A pioneering experiment for the study of reaction networks in flames by using Photoelectron Photoion Coincidence (iPEPICO) spectroscopy was realized at the Synchrotron Light Source (SLS) from the Paul Scherer Institute (PSI). This new analytical tool for the investigation of reaction networks was developed and applied to questions regarding chemical reaction-kinetics in collaboration with Prof. Dr. Tina Kasper from the University Duisburg-Essen.
The experiment combines a molecular beam flame sampling setup with the analytical possibilities of the iPEPICO technique – both being two highly-sensitive and specialized diagnostic methods. The combination of these techniques is characterized by the possibility of a comprehensive, quantitative and isomer selective analysis of reaction intermediates occurring in the combustion process. Conclusively, it provides a new analytical dimension with high precision and sensitivity.
In detail, synchrotron radiation for soft single photoionization is used to determine the mass of an ionized particle in coincidence with the energy of the corresponding electron. Key to this experiment is the light source providing a high energy output with tunable wavelength over a broad range (here 4 – 20 eV). For applying the iPEPICO setup in combustion environment, the University of Duisburg-Essen has developed a combustion chamber housing a one-dimensional flat flame and a molecular beam interface. The combustion chamber design can be coupled to the iPEPICO spectrometer of the VUV-beamline. In general, the instrument is well suited for the investigation of chemical reaction networks in flames. Intermediate species in combustion processes can be studies and quantified, while the setup is particularly suited for detecting radical species. The superior identification capabilities are demonstrated for the isomeric species propine / propadiene (see figure).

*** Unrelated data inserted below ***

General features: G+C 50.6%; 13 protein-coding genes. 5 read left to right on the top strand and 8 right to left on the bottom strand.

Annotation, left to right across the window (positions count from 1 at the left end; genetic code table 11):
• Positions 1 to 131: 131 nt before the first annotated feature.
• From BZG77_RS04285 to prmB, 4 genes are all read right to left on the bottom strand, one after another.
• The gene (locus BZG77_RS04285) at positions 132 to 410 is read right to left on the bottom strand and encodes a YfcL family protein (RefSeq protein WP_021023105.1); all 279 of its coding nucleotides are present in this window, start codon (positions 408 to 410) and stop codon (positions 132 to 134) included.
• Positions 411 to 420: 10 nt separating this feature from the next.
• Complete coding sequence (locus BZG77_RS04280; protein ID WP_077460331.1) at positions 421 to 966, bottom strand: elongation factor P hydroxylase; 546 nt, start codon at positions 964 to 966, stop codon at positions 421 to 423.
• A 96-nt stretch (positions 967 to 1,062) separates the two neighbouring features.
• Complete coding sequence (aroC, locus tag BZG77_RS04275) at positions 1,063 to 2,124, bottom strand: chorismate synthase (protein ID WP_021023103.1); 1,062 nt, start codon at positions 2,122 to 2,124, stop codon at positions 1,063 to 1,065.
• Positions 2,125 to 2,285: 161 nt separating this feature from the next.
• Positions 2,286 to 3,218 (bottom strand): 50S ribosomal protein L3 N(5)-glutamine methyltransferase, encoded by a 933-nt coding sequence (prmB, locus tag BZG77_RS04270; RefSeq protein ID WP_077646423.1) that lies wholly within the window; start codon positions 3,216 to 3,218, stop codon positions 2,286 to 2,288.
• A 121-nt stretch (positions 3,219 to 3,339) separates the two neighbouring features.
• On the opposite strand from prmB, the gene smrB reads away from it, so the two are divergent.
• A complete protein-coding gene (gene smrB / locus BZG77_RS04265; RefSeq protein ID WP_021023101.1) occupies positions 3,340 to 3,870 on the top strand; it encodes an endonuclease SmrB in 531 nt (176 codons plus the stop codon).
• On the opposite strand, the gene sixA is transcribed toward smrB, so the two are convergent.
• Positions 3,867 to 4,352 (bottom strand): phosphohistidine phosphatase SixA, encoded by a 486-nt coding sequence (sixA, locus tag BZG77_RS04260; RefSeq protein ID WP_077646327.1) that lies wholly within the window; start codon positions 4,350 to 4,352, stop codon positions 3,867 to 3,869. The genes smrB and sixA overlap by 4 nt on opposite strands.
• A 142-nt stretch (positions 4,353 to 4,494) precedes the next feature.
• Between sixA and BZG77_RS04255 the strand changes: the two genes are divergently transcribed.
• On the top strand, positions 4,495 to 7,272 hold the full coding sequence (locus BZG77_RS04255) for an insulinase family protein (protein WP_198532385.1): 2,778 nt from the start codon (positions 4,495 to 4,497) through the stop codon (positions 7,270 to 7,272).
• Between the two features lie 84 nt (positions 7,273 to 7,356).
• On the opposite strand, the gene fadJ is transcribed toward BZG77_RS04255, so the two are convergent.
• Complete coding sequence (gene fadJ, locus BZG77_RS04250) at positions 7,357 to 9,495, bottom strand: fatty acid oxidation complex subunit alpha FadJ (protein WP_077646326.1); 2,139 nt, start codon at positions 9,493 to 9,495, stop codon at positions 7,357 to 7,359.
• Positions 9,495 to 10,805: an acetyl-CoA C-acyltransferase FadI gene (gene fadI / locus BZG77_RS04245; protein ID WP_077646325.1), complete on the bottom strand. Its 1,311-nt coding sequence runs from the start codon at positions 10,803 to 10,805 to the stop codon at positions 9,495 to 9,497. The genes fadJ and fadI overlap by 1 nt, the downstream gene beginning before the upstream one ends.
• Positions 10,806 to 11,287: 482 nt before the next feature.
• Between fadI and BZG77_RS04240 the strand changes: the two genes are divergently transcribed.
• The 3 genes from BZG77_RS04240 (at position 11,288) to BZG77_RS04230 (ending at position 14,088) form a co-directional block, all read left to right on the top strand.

The iPEPICO combustion setup is a significant addition to the institute’s core activities like fuels and pollutants and combines scientific fundamental research with wider generic societal issues. Current studies are particularly focused on the initial formation of fuel radicals and their branching ratios i.e. the first steps in the fuel decomposition mechanism. The activities are funded by the DFG project “PEPICO in combustion research”.